((a2+2ab+b2)(a2+2ab+b2)(a+b))(a+b)n6=(((a2a2)+(a22ab)+(a2b2)+(2aba2)+(2ab2ab)+(2abb2)+(b2a2)+(b22ab)+(b2b2))(a+b))(a+b)n6=((a4+2a3b+a2b2+2a3b+4a2b2+2ab3+b2a2+2ab3+b4)(a+b))(a+b)n6=((a4+4a3b+6a2b2+4ab3+b4)(a+b))(a+b)n6=(( a^2+2ab+b^2 )( a^2+2ab+b^2 )(a+b) )(a+b)^{n-6} = ( ( (a^2*a^2)+(a^2*2ab) + (a^2*b^2) + ( 2ab*a^2) + (2ab*2ab) + (2ab*b^2) + (b^2*a^2)+(b^2*2ab) + (b^2*b^2) ) (a+b) )(a+b)^{n-6} = ( ( a^4 + 2a^3b+ a^2b^2 + 2a^3b + 4a^2b^2 + 2ab^3 + b^2a^2 + 2ab^3+ b^4) (a+b) )(a+b)^{n-6} = ( ( a^4 + 4a^3b + 6a2b^2 + 4ab^3+b^4) (a+b) )(a+b)^{n-6} =

[note: notice that the coefficients of (a+b)4(a+b)^4 are (1 4 6 4 1) ! ]

((a4a+a4b+4a3ba+4a3bb+6a2b2a+6a2b2b+4ab3a+4ab3b+b4a+b4b))(a+b)n6=((a5+a4b+4a4b+4a3b2+6a3b2+6a2b3+4a2b3+4ab4+ab4+b5))(a+b)n6=((a5+5a4b+10a3b2+10a2b3+5ab4+b5)(a+b)n6( ( a^4*a + a^4*b + 4a^3b*a + 4a^3b*b + 6a^2b^2*a + 6a^2b^2*b + 4ab^3*a + 4ab^3*b + b^4*a+b^4*b))(a+b)^{n-6} = ( ( a^5 + a^4b + 4a^4b + 4a^3b^2 + 6a^3b^2 + 6a^2b^3 + 4a^2b^3 + 4ab^4 + ab^4+b^5))(a+b)^{n-6}= ( ( a^5 +5a^4b + 10a^3b^2 + 10a^2b^3 + 5ab^4 + b^5)(a+b)^{n-6}

There it is! The coefficients correspond to the rows on Pascal’s Triangle!

Features

Now, to make things a little simpler, I will note some interesting “features” about what we just did.

General Formula for Binomial Expansion

The general formula for binomial expansion is:

(a+b)n=i=0n(Pnianibi)(a+b)^n = \sum_{i=0}^{n}(P_{ni}a^{n-i}b^i)

Where PniP_{ni} is the coefficient at row nn (starting from 0) and column ii in Pascal’s Triangle. The formula means to add from i=0i=0 to nn all the terms (Pnianibi)(P_{ni}a^{n-i}b^i) , replacing ii with the number you are at. For example, supposing i=3i=3, you would get:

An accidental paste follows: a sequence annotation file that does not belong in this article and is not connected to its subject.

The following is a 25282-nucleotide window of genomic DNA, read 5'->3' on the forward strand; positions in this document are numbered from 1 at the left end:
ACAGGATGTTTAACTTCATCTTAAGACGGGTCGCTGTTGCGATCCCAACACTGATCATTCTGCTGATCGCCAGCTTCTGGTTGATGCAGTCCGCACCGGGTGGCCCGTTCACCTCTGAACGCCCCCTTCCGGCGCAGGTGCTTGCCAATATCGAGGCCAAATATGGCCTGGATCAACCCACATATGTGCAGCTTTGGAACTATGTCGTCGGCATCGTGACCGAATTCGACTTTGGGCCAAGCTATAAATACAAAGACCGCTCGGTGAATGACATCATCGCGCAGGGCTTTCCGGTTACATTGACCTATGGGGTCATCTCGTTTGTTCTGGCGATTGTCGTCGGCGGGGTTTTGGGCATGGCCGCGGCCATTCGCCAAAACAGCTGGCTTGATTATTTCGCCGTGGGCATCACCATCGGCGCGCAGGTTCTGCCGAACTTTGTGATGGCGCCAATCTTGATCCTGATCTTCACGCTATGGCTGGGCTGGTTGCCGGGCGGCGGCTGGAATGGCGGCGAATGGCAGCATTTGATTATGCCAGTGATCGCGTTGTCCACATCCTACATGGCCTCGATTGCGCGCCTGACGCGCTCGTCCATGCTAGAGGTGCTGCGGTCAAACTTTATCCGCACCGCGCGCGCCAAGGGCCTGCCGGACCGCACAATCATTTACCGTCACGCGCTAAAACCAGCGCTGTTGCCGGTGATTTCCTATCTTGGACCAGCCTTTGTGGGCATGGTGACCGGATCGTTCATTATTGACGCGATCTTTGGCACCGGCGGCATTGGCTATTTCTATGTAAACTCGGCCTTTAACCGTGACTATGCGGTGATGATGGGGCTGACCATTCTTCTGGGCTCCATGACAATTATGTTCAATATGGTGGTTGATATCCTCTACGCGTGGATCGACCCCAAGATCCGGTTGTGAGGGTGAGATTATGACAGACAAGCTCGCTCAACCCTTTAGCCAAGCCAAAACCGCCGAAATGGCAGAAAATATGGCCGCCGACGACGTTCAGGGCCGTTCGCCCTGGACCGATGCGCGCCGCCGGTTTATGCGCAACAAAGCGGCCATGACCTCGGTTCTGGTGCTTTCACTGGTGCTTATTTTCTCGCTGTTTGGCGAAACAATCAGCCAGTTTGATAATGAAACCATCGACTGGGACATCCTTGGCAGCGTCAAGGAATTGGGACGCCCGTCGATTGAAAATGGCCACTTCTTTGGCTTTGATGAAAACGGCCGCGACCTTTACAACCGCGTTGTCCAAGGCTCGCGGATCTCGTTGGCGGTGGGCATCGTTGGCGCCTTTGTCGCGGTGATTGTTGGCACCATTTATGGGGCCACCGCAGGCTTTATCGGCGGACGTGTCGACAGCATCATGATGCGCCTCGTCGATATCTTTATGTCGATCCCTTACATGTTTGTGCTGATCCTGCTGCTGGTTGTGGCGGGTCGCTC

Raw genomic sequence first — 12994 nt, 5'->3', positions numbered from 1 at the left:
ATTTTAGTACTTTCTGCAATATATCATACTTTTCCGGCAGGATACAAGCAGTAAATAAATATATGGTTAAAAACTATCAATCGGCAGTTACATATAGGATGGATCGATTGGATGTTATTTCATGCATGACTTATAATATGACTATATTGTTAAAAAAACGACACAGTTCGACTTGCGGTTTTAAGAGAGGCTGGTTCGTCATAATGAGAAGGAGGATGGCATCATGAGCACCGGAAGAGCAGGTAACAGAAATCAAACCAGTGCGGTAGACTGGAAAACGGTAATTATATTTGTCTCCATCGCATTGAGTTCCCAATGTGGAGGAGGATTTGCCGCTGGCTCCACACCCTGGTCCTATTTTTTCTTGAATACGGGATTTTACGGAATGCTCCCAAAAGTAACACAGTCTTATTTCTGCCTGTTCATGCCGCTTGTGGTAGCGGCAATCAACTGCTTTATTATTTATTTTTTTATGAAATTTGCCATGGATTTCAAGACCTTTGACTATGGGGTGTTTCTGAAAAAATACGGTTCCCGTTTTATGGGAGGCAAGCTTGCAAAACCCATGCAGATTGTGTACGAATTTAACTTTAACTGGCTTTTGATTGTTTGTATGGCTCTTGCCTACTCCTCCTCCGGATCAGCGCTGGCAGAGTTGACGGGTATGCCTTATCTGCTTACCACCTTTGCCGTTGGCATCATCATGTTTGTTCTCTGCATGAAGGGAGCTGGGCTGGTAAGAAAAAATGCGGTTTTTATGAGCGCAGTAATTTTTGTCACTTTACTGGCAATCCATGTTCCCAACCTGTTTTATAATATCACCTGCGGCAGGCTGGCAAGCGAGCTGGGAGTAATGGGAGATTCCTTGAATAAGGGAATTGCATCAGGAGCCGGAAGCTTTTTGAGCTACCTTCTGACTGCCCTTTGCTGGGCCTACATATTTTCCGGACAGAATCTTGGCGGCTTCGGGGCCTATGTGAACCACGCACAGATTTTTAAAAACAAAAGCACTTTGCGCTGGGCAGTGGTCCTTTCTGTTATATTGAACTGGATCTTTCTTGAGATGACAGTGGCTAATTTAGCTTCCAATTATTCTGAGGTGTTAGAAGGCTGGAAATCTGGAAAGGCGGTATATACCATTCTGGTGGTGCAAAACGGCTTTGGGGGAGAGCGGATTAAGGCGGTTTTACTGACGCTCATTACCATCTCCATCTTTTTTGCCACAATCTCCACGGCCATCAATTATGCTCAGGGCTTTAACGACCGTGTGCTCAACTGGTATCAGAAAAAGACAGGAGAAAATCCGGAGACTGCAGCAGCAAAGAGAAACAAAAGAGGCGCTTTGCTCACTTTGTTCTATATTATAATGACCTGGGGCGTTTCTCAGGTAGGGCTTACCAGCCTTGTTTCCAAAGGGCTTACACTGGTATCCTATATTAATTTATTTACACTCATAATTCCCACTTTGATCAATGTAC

i=03(P3ia3ibi)=\sum_{i=0}^{3}(P_{3i}a^{3-i}b^i) =
(P(3,0)a30b0)+(P(3,1)a31b1)+(P(3,2)a32b2)+(P(3,3)a33b3)=(P_{(3,0)}a^{3-0}b^0) + (P_{(3,1)}a^{3-1}b^1) + (P_{(3,2)}a^{3-2}b^2) + (P_{(3,3)}a^{3-3}b^3) =

since P3=[1331]P_3 = [1 3 3 1] , we finally get:

((1)a30b0)+((3)a31b1)+((3)a32b2)+((1)a33b3)((1)a^{3-0}b^0) + ((3)a^{3-1}b^1) + ((3)a^{3-2}b^2) + ((1)a^{3-3}b^3)

cleaning up a bit :

a3+3a2b+3ab2+b3a^3 + 3a^2b + 3ab^2 + b^3

Exponents

Note in all the expansions, the first variable counts down from nn to 00, while the second variable counts up from 00 to nn.

Does your binomial already have coefficients?

If your binomial already has coefficients, simply put them with their terms like so:

i=0n(Pni(xa)ni(yb)i)\sum_{i=0}^{n}(P_{ni}(xa)^{n-i}(yb)^i)

Using the commutative property, it can be rewritten as such:

i=0n(P3i(xniyi)anibi)\sum_{i=0}^{n}(P_{3i}(x^{n-i}y^{i})a^{n-i}b^i)

Let’s try an example!

(3a+2b)3=(1)(3a)3(2b)0+(3)(3a)2(2b)+(3)(3a)(2b)2+(1)(2b)3=(1)(33)a3+(3)(322)a2b+(3)(322)ab2+(1)(23)b3=(1)(27)a3+(3)(18)a2b+(3)(12)ab2+(1)(8)b3=27a3+54a2b+36ab2+8b3(3a+2b)^3 = (1)(3a)^{3}(2b)^0 + (3)(3a)^{2}(2b) + (3)(3a)(2b)^2 + (1)(2b)^3 = (1)(3^3)a^3 + (3)(3^2*2)a^{2}b + (3)(3*2^2)ab^2 + (1)(2^3)b^3 = (1)(27)a^3 + (3)(18)a^{2}b + (3)(12)ab^2 + (1)(8)b^3 = 27a^3 + 54a^{2}b + 36ab^2 + 8b^3

Conclusion

As you can see, it is fairly easy to use Pascal’s Triagel as a lookup table for binomial exapnsion’s coefficients. I hope you have much more fun in your maths!